Corky, the kitten from Cats Cradle Shelter born with backwards, crisscrossed hind legs, had orthopedic surgery yesterday with amazing results. He is resting and recovering.
Last month CATS Cradle Shelter of Fargo, ND took in a sweet and special little cat named Corky, who was born with twisted hind legs; saving his life and getting him help. Corky is a very sweet kitten who captivated the hearts of his friends at CATS Cradle from the moment they rescued him. Despite his deformity, Corky was highly mobile, getting around on the floor at top speeds. He could not walk properly, nor could he climb or jump, though. He just didn’t let that slow him down.
We shared Corky’s story in two earlier posts, Special Needs Kitty Corky Finds Caring Friends at CATS Cradle and Corky Update:Special Needs Kitten With Twisted Legs Will Have Surgery. After consulting with specialists, the shelter reported that the 7 month old kitten had “a congenital deformity called Bilateral Anthrogryposis.It is a condition that caused him to have his hind legs backwards and crisscrossed. He is also a Bilateral Cryptorchid.” They let the community know they needed funds, and set about deciding on a plan to help Corky.
Corky had his surgery yesterday, with Dr. Dan Burchill of Casselton Veterinary Service. The five hour procedure took longer than expected, but the xrays taken afterward show a remarkable result. Corky had feeling in his legs, and that was the key component to having his legs straightened and reoriented. He will need a recovery period, and will have to learn how to walk on his new legs.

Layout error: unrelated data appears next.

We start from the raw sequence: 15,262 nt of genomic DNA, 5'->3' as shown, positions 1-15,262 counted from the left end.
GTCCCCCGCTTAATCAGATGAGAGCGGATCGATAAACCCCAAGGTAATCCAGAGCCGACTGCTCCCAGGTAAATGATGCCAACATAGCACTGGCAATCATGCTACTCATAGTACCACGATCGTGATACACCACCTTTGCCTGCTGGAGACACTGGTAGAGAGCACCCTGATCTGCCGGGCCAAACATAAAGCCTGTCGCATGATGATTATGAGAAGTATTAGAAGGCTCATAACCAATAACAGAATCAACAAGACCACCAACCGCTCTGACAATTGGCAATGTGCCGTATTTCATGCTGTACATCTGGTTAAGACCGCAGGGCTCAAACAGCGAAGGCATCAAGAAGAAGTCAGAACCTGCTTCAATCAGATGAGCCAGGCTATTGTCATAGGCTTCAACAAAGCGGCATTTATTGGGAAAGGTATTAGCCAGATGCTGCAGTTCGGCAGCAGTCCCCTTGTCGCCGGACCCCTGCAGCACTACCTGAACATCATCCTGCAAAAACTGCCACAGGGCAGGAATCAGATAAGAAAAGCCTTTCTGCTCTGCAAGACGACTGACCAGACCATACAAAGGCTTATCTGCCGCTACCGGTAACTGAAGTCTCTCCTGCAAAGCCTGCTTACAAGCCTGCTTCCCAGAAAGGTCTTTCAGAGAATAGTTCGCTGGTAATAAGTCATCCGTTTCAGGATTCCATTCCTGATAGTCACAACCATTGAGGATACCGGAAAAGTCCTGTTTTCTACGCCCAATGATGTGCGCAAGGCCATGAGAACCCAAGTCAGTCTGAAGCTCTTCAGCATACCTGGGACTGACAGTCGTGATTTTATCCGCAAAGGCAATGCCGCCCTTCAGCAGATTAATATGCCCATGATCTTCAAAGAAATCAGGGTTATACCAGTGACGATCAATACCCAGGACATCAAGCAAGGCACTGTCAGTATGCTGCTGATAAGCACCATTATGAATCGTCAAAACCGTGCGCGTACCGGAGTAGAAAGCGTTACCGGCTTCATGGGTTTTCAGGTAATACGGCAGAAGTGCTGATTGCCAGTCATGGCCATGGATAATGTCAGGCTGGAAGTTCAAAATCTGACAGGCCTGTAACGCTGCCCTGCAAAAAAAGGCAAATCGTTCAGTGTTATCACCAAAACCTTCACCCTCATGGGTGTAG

Dr. Burchill did a custom and unprecedented surgery on Corky after consulting with another orthopedic veterinarian in Montana. Neither doctor had seen a case like Corky’s. In addition to the pinning used to reorient Corky’s legs, his achilles tendons were cut so his toes would uncurl. He’s on heavy pain medication and will need to stay in the hospital a couple more days than expected.
Many of Corky’s friends and supporters stopped by the shelter’s Facebook page yesterday to check on his progress. The page was updated as he headed to surgery, and periodically throughout the day. Further updates and photos today show the little patient with shelter staff and his hospital caregivers. CATS Cradle asks that, as a courtesy to the veterinary staff, people please not call the animal hospital, but check in at Facebook instead.
The latest news video, from today:
The ChipIn set up for the surgery several days ago easily met its goal and covered the costs of yesterday’s procedure, thanks to the generosity of the local community, and supporters from all over, though there will be ongoing costs.Further donations can be made can be made via the the ChipIn widget at the Cats Cradle Shelter Rescue and Adoptions website.